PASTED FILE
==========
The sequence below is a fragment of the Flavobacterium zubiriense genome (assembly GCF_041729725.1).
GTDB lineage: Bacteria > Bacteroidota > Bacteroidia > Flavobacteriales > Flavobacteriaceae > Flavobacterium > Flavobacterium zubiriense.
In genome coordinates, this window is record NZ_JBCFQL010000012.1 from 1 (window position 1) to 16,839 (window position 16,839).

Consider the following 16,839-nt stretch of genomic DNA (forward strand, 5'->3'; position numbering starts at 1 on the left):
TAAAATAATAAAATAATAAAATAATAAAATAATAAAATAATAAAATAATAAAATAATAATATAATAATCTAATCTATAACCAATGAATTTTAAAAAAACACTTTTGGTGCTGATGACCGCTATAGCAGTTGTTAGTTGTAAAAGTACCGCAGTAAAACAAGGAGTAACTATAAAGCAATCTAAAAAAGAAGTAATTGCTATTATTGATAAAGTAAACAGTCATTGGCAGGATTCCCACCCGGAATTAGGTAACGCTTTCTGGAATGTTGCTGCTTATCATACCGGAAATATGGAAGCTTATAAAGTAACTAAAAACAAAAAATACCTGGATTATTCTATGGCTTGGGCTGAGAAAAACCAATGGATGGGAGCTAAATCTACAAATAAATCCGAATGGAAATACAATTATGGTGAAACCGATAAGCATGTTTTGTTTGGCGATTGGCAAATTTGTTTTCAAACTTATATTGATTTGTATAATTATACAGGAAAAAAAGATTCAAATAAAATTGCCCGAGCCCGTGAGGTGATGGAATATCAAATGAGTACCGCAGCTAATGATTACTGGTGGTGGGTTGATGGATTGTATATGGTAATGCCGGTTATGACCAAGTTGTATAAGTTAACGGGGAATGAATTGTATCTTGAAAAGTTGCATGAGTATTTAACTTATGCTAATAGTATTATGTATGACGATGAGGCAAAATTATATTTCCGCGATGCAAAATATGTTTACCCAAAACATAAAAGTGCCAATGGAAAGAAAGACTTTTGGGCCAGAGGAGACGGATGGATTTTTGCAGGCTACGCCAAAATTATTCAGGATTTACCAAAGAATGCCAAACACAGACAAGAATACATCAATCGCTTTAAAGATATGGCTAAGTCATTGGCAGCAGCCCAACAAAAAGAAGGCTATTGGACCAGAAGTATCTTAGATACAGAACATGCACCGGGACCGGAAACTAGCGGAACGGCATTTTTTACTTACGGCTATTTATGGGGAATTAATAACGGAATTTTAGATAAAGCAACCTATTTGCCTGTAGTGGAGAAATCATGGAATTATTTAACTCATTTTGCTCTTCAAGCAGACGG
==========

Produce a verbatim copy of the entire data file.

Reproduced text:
The sequence below is a fragment of the Flavobacterium zubiriense genome (assembly GCF_041729725.1).
GTDB lineage: Bacteria > Bacteroidota > Bacteroidia > Flavobacteriales > Flavobacteriaceae > Flavobacterium > Flavobacterium zubiriense.
In genome coordinates, this window is record NZ_JBCFQL010000012.1 from 1 (window position 1) to 16,839 (window position 16,839).

Consider the following 16,839-nt stretch of genomic DNA (forward strand, 5'->3'; position numbering starts at 1 on the left):
TAAAATAATAAAATAATAAAATAATAAAATAATAAAATAATAAAATAATAAAATAATAATATAATAATCTAATCTATAACCAATGAATTTTAAAAAAACACTTTTGGTGCTGATGACCGCTATAGCAGTTGTTAGTTGTAAAAGTACCGCAGTAAAACAAGGAGTAACTATAAAGCAATCTAAAAAAGAAGTAATTGCTATTATTGATAAAGTAAACAGTCATTGGCAGGATTCCCACCCGGAATTAGGTAACGCTTTCTGGAATGTTGCTGCTTATCATACCGGAAATATGGAAGCTTATAAAGTAACTAAAAACAAAAAATACCTGGATTATTCTATGGCTTGGGCTGAGAAAAACCAATGGATGGGAGCTAAATCTACAAATAAATCCGAATGGAAATACAATTATGGTGAAACCGATAAGCATGTTTTGTTTGGCGATTGGCAAATTTGTTTTCAAACTTATATTGATTTGTATAATTATACAGGAAAAAAAGATTCAAATAAAATTGCCCGAGCCCGTGAGGTGATGGAATATCAAATGAGTACCGCAGCTAATGATTACTGGTGGTGGGTTGATGGATTGTATATGGTAATGCCGGTTATGACCAAGTTGTATAAGTTAACGGGGAATGAATTGTATCTTGAAAAGTTGCATGAGTATTTAACTTATGCTAATAGTATTATGTATGACGATGAGGCAAAATTATATTTCCGCGATGCAAAATATGTTTACCCAAAACATAAAAGTGCCAATGGAAAGAAAGACTTTTGGGCCAGAGGAGACGGATGGATTTTTGCAGGCTACGCCAAAATTATTCAGGATTTACCAAAGAATGCCAAACACAGACAAGAATACATCAATCGCTTTAAAGATATGGCTAAGTCATTGGCAGCAGCCCAACAAAAAGAAGGCTATTGGACCAGAAGTATCTTAGATACAGAACATGCACCGGGACCGGAAACTAGCGGAACGGCATTTTTTACTTACGGCTATTTATGGGGAATTAATAACGGAATTTTAGATAAAGCAACCTATTTGCCTGTAGTGGAGAAATCATGGAATTATTTAACTCATTTTGCTCTTCAAGCAGACGG